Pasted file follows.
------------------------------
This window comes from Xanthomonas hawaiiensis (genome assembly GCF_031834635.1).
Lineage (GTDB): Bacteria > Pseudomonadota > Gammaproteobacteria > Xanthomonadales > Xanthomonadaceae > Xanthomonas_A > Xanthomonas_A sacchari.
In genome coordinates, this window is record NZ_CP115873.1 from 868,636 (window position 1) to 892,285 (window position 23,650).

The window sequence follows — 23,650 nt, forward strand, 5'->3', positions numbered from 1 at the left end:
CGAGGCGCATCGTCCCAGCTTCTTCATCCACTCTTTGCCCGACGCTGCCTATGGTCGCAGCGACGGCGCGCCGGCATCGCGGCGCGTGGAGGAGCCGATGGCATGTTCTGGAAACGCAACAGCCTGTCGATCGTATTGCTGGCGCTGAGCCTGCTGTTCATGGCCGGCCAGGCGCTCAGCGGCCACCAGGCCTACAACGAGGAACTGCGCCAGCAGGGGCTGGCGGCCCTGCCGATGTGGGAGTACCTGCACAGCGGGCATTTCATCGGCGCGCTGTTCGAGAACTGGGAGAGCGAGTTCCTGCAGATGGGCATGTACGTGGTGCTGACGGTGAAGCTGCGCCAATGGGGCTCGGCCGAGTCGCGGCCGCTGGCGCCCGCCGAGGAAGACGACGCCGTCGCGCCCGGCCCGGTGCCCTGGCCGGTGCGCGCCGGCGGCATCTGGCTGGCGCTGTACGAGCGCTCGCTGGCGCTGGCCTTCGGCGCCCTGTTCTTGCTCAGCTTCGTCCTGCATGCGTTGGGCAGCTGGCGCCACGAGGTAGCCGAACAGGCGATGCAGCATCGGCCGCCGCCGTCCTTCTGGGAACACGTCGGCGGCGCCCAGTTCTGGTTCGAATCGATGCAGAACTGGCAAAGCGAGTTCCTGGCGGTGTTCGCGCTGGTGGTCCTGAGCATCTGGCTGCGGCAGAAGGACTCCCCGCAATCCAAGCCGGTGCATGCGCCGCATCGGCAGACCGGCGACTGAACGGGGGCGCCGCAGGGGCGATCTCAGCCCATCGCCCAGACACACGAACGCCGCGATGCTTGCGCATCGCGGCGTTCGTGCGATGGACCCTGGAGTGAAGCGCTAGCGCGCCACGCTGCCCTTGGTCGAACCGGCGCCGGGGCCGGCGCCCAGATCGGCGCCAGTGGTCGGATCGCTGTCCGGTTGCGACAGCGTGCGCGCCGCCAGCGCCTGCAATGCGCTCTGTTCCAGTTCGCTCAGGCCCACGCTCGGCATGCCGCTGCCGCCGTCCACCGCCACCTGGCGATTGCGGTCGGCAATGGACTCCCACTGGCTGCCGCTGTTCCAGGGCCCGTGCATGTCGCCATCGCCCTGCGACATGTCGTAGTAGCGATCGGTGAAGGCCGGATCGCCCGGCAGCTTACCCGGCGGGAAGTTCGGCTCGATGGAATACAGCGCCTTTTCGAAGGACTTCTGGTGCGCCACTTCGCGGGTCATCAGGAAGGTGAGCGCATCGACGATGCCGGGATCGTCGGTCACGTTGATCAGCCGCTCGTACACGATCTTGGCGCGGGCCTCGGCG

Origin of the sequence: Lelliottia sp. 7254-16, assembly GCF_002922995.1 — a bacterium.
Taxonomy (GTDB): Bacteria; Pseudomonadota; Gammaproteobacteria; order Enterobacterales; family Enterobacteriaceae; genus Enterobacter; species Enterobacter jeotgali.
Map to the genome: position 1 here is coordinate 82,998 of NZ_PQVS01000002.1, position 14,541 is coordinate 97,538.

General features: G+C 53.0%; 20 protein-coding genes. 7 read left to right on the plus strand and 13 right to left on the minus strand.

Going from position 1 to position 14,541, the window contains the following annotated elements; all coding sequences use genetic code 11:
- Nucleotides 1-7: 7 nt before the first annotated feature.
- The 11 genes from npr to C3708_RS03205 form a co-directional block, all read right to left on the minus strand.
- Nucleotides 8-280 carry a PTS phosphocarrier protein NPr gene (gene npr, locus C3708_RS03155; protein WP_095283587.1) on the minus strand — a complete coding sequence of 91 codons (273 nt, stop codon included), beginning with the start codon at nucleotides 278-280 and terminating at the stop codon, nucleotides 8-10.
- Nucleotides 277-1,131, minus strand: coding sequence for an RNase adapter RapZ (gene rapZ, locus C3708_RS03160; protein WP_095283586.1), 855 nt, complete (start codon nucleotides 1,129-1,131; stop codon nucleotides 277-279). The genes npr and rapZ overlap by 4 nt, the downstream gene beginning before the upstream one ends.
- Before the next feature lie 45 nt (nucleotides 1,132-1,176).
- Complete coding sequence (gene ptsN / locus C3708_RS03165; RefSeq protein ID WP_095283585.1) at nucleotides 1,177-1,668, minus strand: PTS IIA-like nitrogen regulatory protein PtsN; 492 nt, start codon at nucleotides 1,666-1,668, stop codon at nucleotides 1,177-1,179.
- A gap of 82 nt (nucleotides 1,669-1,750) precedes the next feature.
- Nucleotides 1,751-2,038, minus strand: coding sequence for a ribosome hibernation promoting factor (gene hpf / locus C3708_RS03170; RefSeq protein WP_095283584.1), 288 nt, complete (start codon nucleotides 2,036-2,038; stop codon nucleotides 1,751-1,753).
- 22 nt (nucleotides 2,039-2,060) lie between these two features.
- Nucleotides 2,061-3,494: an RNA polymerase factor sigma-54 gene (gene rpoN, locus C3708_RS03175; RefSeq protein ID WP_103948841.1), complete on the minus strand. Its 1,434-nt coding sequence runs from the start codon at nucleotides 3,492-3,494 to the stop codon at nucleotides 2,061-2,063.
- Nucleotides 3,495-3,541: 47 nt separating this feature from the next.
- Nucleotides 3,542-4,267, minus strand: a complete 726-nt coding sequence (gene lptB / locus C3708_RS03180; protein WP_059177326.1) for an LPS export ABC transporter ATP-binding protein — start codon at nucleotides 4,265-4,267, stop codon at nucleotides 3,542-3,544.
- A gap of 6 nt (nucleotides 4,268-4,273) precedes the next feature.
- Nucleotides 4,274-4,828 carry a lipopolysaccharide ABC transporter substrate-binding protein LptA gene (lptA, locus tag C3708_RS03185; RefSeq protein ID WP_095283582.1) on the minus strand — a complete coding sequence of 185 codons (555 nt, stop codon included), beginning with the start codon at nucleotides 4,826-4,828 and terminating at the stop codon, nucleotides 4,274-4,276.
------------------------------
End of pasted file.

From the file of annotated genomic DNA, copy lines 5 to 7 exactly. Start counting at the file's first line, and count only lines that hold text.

CGAGGCGCATCGTCCCAGCTTCTTCATCCACTCTTTGCCCGACGCTGCCTATGGTCGCAGCGACGGCGCGCCGGCATCGCGGCGCGTGGAGGAGCCGATGGCATGTTCTGGAAACGCAACAGCCTGTCGATCGTATTGCTGGCGCTGAGCCTGCTGTTCATGGCCGGCCAGGCGCTCAGCGGCCACCAGGCCTACAACGAGGAACTGCGCCAGCAGGGGCTGGCGGCCCTGCCGATGTGGGAGTACCTGCACAGCGGGCATTTCATCGGCGCGCTGTTCGAGAACTGGGAGAGCGAGTTCCTGCAGATGGGCATGTACGTGGTGCTGACGGTGAAGCTGCGCCAATGGGGCTCGGCCGAGTCGCGGCCGCTGGCGCCCGCCGAGGAAGACGACGCCGTCGCGCCCGGCCCGGTGCCCTGGCCGGTGCGCGCCGGCGGCATCTGGCTGGCGCTGTACGAGCGCTCGCTGGCGCTGGCCTTCGGCGCCCTGTTCTTGCTCAGCTTCGTCCTGCATGCGTTGGGCAGCTGGCGCCACGAGGTAGCCGAACAGGCGATGCAGCATCGGCCGCCGCCGTCCTTCTGGGAACACGTCGGCGGCGCCCAGTTCTGGTTCGAATCGATGCAGAACTGGCAAAGCGAGTTCCTGGCGGTGTTCGCGCTGGTGGTCCTGAGCATCTGGCTGCGGCAGAAGGACTCCCCGCAATCCAAGCCGGTGCATGCGCCGCATCGGCAGACCGGCGACTGAACGGGGGCGCCGCAGGGGCGATCTCAGCCCATCGCCCAGACACACGAACGCCGCGATGCTTGCGCATCGCGGCGTTCGTGCGATGGACCCTGGAGTGAAGCGCTAGCGCGCCACGCTGCCCTTGGTCGAACCGGCGCCGGGGCCGGCGCCCAGATCGGCGCCAGTGGTCGGATCGCTGTCCGGTTGCGACAGCGTGCGCGCCGCCAGCGCCTGCAATGCGCTCTGTTCCAGTTCGCTCAGGCCCACGCTCGGCATGCCGCTGCCGCCGTCCACCGCCACCTGGCGATTGCGGTCGGCAATGGACTCCCACTGGCTGCCGCTGTTCCAGGGCCCGTGCATGTCGCCATCGCCCTGCGACATGTCGTAGTAGCGATCGGTGAAGGCCGGATCGCCCGGCAGCTTACCCGGCGGGAAGTTCGGCTCGATGGAATACAGCGCCTTTTCGAAGGACTTCTGGTGCGCCACTTCGCGGGTCATCAGGAAGGTGAGCGCATCGACGATGCCGGGATCGTCGGTCACGTTGATCAGCCGCTCGTACACGATCTTGGCGCGGGCCTCGGCG

Origin of the sequence: Lelliottia sp. 7254-16, assembly GCF_002922995.1 — a bacterium.
Taxonomy (GTDB): Bacteria; Pseudomonadota; Gammaproteobacteria; order Enterobacterales; family Enterobacteriaceae; genus Enterobacter; species Enterobacter jeotgali.